• Second, the vehicle used for the pool must seat at least six adults (not counting the driver). In Boston (where I live), the UberPool service currently maxes out at 4 riders (and would not qualify). In New York City, however, Uber has begun offering UberPool in six-passenger vehicles. So currently UberPool clears this hurdle, but only in some markets. (In fairness to Lyft, I was unable to easily dig up similar information on Lyft Line.)
  • Third, are UberPool and Lyft Line “private or public transit operated”? In spite of the frustratingly unclear series of IRS Information Letters cited above, signs point to “yes”. IRS regulations (which trump Information Letters) require that the pool services be “owned and operated by [a] person in the business of transporting persons for compensation or hire.” This test seems to be satisfied whether the “person” is the corporate entity or the individual driver.

In sum: Lyft and Uber can potentially qualify as tax free benefits, if the cars seat at least six passengers plus a driver. But read on . . .

Anything else to worry about?

Even if the “van pool” hurdle is overcome, there are some administrative issues to consider. While none of these hurdles are insurmountable, they promise to add a layer of hassle for employers. For example:

  • The IRS directs employers to provide vouchers (or something similar) to employees, which the employees may then use to pay for van pools. Cash reimbursements may be used in lieu of vouchers only if vouchers are not readily available. Employers will need to determine whether something like a voucher system can be arranged with Uber or Lyft, and if not, the employer must honor the IRS’ cash reimbursement substantiation rules.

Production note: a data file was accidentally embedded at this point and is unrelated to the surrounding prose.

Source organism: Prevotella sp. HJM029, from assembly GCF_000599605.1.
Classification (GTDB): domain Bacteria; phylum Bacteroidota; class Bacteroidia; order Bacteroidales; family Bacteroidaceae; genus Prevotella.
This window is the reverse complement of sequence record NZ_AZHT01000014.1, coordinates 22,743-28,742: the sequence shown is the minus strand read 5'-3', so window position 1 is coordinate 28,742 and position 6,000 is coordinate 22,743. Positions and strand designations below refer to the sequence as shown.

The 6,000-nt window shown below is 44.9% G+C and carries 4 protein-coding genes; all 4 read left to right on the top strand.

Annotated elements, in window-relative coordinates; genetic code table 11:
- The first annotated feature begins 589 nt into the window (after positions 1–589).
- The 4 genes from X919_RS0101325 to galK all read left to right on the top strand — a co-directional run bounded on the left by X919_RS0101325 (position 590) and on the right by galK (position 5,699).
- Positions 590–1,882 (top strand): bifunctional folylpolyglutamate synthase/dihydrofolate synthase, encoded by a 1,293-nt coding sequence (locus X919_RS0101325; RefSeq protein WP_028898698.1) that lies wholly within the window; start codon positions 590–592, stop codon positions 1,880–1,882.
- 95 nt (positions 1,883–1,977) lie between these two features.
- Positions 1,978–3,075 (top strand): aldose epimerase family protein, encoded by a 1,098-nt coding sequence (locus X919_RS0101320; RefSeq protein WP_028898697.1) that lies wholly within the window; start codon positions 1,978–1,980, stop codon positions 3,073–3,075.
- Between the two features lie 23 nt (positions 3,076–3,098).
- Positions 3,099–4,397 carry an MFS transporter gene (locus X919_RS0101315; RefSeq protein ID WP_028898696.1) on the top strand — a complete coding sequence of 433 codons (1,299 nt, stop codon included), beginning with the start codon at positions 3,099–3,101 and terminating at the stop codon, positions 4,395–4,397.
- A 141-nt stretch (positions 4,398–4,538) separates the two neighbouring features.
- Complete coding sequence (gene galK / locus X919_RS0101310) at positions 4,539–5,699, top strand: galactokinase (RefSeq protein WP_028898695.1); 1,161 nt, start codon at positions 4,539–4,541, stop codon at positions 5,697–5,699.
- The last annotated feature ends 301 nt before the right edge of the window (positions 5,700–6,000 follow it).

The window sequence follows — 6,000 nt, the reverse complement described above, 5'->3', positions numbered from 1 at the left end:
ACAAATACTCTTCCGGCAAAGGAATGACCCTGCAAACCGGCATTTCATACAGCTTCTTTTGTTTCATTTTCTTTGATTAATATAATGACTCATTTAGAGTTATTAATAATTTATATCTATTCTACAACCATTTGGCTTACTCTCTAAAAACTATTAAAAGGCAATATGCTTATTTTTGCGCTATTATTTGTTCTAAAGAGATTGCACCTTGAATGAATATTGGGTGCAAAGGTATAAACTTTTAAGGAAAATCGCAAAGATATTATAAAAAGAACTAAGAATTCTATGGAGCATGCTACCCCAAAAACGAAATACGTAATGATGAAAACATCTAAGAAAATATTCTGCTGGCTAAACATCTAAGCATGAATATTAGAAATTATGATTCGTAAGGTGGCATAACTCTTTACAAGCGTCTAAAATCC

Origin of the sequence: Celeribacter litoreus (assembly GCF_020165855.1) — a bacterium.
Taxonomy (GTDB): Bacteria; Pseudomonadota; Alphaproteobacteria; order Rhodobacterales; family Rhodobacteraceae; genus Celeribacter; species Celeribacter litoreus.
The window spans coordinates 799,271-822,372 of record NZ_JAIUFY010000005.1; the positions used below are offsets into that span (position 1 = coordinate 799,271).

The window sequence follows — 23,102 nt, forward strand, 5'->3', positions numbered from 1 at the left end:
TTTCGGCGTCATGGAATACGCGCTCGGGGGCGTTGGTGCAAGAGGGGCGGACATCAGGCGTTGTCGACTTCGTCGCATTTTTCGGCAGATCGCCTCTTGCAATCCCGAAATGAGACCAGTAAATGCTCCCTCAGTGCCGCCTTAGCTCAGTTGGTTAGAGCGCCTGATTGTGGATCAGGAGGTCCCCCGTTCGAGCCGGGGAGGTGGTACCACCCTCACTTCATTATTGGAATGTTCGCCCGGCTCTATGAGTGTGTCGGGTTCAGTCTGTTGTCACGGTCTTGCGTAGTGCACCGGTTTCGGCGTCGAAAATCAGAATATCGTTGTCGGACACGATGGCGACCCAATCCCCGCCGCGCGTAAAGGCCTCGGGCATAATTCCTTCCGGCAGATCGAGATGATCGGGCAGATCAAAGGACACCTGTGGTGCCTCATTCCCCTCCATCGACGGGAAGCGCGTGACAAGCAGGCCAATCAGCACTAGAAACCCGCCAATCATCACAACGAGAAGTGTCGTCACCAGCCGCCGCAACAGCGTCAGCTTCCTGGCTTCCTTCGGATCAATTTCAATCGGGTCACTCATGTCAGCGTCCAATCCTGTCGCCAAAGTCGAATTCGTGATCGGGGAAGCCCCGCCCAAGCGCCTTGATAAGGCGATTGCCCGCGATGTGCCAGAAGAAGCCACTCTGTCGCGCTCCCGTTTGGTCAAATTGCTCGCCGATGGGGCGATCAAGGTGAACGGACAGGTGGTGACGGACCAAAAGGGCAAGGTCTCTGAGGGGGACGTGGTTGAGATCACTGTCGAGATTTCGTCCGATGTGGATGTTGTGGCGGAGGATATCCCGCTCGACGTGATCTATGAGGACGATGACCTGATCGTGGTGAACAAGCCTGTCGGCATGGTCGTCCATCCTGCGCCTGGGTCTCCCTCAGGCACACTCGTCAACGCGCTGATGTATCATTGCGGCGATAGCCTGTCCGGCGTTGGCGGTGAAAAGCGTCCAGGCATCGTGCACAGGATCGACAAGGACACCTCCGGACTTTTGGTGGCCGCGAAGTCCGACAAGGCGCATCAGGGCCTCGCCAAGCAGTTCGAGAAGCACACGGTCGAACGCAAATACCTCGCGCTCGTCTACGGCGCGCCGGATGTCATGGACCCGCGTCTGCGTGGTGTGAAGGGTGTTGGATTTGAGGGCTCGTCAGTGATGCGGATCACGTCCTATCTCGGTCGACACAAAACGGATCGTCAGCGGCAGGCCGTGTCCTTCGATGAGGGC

• If the benefit is provided through pre-tax payroll deductions, advance elections (in writing or electronic) must be made by employees. The employer will need to arrange a system to do so.
  • Employers will need to figure out how to value the Uber or Lyft rides. Generally, the fair market value of the benefit is based on all the facts and circumstances. If a car seats six, but the employee rides alone, should the employee be reimbursed tax free for 1/6 of the fare or the entire fare? Or should the value be based on the value of one seat in an ordinary van pool in the employee’s market? Or the entire fare paid by the employee? Note also that there are a number of vehicle valuation rules under the Internal Revenue Code that may be useful. Each employer should confer with its accountants and tax counsel on this point.
  • Finally, employers need to determine whether it makes sense to offer Uber and Lyft commuter benefits as part of a transportation benefit package. In addition to the added administrative burden, there are optics issues. Proliferation of these policies could cause commuter spending to be redirected from public transportation to Uber and Lyft, creating an argument that the practice is not environmentally forward. Employers should also consider whether any applicable state or municipal laws or ordinances might impact an employer’s transportation benefits.


Based on current guidance, it appears that rides provided to commuters by Uber, Lyft and their competitors may, in some cases, be framed as tax-favored commuter benefits. However, it remains to be seen whether the IRS will take steps to curtail this practice. Employers should carefully consider IRS guidance and administrative concerns, and consult with counsel, before including Uber and Lyft in their transit reimbursement benefits.